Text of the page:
The danger of restrictions on freedom of expression and the deterioration of human rights continues to weigh in Algeria. The death of an Algerian prisoner of conscience because of a Facebook post has sparked anger in the country which has experienced an authoritarian turn and amplified repression under the regime of President Abdelmadjid Tebboune.
Hakim Debbazi, a 55-year-old Algerian citizen, was arrested on February 20 in Hadjout, a small town in the coastal region of Tipaza, 70 kilometers west of Algiers. He had been in pre-trial detention in Koléa prison (Tipaza) since his arrest without charge, for posts on his Facebook page deemed harmful to the national interest. Debbazi was announced dead on Sunday in mysterious conditions. He was the father of three children.
The Algerian League for the Defense of Human Rights (LADDH) indicated that a request for the provisional release of Debbazi, introduced a few weeks ago because of his “worrying state of health”was dismissed by the court.
Hakim Debbazi was arrested by Algerian authorities for posting pro-Hirak content, the anti-system movement (which was described as “blessed” by President Tebboune) on his Facebook account. Debbazi’s account, which is still online, features pro-Hirak statements and anti-regime videos produced by Algerians living abroad.
The activist was abusively arrested and imprisoned without right to trial for Facebook posts despite having only 91 friends on his account.
Debbazi’s death has heightened feelings of anger and injustice among many Algerians, who hold the Algerian state ultimately responsible for the activist’s death. Algerians, touched and outraged by this unjust death, are now calling for the release of the remaining prisoners of conscience, estimated at around 300 in this country which has made an authoritarian turn since the accession to power of Abdelmadjid Tebboune.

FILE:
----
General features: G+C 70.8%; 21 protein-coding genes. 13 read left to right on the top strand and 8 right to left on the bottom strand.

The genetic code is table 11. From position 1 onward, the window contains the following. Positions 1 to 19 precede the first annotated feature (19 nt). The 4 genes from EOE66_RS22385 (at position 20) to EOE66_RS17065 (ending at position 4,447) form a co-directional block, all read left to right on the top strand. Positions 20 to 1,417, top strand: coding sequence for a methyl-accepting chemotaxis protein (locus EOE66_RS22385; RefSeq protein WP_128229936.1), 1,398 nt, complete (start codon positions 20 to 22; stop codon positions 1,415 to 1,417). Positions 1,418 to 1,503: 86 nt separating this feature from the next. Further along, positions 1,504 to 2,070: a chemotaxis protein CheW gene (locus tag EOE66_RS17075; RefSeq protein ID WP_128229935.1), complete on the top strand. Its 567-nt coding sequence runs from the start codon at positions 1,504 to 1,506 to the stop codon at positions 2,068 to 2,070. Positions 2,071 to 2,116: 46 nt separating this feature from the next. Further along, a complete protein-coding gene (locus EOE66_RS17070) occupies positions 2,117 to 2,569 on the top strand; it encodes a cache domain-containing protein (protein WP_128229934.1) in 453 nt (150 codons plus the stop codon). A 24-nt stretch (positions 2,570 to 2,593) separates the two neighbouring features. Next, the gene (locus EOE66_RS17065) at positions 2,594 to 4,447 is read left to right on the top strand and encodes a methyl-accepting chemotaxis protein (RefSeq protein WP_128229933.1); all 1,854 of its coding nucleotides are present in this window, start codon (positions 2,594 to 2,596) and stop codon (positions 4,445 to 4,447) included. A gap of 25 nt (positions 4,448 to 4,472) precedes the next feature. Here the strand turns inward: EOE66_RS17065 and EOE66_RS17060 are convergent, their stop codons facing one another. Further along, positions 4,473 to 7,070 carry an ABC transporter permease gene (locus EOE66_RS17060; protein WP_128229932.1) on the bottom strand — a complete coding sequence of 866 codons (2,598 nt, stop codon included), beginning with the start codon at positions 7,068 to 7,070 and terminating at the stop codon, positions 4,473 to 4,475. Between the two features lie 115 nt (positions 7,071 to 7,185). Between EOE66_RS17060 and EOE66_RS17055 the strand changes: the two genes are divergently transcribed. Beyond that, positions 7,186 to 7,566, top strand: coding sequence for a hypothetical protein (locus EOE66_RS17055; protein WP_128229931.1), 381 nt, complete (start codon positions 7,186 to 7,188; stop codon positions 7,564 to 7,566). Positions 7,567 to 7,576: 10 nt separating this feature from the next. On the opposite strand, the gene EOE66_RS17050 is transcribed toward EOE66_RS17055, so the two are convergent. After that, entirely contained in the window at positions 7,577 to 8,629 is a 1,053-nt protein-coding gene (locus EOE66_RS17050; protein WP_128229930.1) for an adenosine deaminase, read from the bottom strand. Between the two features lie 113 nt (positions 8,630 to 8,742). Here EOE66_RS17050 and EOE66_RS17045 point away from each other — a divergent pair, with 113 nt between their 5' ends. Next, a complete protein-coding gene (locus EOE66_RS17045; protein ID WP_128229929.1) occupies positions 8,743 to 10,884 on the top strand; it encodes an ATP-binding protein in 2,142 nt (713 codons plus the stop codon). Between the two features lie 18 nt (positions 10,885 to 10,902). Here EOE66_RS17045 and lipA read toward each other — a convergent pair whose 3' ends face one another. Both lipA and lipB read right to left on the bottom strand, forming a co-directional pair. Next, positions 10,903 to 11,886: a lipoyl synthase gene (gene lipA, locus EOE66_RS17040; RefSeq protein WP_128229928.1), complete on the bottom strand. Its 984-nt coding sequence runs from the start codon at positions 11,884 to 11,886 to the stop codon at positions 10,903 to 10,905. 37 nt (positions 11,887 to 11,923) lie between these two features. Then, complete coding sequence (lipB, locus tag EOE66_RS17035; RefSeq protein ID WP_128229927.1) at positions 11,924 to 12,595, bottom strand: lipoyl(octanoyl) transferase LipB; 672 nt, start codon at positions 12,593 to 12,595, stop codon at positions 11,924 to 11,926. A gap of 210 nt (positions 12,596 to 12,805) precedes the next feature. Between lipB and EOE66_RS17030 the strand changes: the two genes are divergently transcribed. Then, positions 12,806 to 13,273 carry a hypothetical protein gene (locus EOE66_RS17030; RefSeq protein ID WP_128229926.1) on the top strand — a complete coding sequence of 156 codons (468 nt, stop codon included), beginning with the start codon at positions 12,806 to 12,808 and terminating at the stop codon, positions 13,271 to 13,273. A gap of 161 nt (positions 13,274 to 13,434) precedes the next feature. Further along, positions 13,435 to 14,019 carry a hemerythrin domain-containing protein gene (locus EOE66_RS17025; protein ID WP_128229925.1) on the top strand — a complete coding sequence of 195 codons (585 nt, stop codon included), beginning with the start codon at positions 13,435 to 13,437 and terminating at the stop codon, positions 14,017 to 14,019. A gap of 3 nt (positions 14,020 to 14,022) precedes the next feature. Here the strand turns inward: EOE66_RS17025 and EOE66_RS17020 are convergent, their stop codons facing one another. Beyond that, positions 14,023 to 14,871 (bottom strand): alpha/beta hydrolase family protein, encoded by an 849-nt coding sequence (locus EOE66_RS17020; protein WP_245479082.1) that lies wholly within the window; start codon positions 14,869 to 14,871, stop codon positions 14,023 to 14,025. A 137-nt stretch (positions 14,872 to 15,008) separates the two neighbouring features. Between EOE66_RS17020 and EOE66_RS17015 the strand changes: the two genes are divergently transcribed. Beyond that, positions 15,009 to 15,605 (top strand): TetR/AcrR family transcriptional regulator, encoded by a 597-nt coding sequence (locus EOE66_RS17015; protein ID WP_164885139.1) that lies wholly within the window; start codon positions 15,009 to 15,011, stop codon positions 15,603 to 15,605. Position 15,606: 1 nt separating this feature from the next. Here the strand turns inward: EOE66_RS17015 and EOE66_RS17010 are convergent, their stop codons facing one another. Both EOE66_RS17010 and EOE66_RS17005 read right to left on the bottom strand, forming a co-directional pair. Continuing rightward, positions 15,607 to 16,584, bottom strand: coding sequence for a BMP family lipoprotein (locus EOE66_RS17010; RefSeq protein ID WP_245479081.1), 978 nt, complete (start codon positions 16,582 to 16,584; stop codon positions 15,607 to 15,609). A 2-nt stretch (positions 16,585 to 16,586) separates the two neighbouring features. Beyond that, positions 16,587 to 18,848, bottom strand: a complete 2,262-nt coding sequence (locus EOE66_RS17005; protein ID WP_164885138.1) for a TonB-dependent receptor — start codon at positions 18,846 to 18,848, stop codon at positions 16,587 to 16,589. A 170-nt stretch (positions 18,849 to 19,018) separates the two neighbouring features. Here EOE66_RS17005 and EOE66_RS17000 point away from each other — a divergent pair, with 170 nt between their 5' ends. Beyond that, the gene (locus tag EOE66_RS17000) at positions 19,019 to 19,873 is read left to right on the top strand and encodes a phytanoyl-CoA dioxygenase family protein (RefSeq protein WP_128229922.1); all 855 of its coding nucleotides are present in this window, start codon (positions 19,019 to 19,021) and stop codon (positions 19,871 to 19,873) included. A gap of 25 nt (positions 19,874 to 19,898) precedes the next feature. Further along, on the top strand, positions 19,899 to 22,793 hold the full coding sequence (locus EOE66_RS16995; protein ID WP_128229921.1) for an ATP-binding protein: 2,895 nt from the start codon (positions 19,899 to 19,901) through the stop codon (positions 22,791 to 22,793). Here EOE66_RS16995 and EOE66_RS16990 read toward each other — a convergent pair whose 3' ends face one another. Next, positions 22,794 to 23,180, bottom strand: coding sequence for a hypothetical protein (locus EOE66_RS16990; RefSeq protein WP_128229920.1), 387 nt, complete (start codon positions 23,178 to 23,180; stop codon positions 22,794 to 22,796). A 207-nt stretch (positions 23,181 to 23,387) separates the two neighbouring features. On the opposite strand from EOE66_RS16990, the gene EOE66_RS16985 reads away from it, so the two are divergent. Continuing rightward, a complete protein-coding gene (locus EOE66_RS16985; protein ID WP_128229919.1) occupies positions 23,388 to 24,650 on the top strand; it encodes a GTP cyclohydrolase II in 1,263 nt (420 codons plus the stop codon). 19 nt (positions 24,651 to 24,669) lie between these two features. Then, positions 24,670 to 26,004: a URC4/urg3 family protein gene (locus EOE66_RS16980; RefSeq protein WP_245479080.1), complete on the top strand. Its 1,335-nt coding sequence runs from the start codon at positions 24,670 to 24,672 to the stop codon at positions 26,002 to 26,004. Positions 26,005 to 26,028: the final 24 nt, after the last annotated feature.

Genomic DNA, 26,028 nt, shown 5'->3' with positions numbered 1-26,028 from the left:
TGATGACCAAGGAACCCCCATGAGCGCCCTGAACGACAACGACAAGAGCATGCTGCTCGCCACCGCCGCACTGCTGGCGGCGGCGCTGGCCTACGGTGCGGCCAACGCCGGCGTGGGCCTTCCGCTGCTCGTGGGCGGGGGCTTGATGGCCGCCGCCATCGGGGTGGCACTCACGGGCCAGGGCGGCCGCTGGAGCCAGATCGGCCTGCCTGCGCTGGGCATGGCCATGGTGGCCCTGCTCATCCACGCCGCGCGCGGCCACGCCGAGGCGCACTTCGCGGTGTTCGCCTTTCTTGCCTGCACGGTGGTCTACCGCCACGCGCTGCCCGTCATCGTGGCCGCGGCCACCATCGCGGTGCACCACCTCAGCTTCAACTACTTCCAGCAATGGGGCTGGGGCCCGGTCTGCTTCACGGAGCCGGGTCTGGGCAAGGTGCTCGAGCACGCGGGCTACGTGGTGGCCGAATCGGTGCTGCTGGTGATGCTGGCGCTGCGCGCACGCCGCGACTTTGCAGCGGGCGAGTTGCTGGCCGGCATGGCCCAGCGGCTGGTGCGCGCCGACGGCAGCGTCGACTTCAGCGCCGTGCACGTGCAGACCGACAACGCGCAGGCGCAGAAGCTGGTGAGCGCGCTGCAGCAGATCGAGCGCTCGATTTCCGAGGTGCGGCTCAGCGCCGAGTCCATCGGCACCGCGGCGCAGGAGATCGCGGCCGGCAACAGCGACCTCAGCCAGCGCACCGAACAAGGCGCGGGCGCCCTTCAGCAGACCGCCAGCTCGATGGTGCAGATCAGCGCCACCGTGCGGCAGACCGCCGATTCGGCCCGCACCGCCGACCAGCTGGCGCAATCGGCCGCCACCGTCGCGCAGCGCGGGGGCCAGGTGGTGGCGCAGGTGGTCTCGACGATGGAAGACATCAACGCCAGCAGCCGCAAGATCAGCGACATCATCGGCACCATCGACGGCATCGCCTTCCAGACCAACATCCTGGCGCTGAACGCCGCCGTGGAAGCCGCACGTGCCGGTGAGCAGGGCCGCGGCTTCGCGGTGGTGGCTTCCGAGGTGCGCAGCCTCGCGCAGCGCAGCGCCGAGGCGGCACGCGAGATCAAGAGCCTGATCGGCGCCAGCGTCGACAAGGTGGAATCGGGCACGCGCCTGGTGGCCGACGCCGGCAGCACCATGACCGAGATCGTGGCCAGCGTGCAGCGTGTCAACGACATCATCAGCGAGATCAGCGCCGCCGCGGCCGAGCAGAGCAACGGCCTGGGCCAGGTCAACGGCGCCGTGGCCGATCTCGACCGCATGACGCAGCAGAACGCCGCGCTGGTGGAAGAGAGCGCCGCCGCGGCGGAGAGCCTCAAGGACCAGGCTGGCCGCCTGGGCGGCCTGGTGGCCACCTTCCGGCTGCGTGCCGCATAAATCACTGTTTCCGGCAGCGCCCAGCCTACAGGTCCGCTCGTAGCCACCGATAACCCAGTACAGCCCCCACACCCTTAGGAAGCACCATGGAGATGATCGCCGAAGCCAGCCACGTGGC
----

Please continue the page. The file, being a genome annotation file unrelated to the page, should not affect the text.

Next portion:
The Algerian president managed to rise to power at the end of 2019, following the Hirak movement, without any support from the people who twice boycotted the presidential elections pushed by the army. The Algerian authorities deny the existence of prisoners of conscience in the country.
” How did we get here… Dying in jail for a post or an opinion. I am sad for my country. The new Algeria of the change promised by the power is a decoy “wrote Saïd Salhi, vice-president of the LADDH, on his Facebook page.
Political figures, such as the president of the Movement for Society and Peace (MSP), Abderrazak Makri, the vice-president of Jil Jadid, Zoheir Rouis, the lawyer Zoubida Assoul, president of the Union for Change and Progress , or even Karim Tabbou, coordinator of the Democratic and Social Union, all expressed their anger and called on the authorities to shed light on the circumstances of Hakim Debbazi’s death.
Karim Tabbou thus reveals that “Authorities have told his family that Hakim died of cardiac arrest due to severe respiratory impairment”. For him, the “power remains and will remain the one and only responsible for his death”.
Last year, Algerian President Abdelmadjid Tebboune expanded Algeria’s definition of “terrorism” in Article 87 to also include “to work for, or induce by any means whatsoever, to gain power or change the system of governance by unconstitutional means ” and of “harming the integrity of the national territory or inciting it, by any means whatsoever”.
Since the creation of this article, the authorities have used it to prosecute a growing number of activists, journalists and human rights defenders.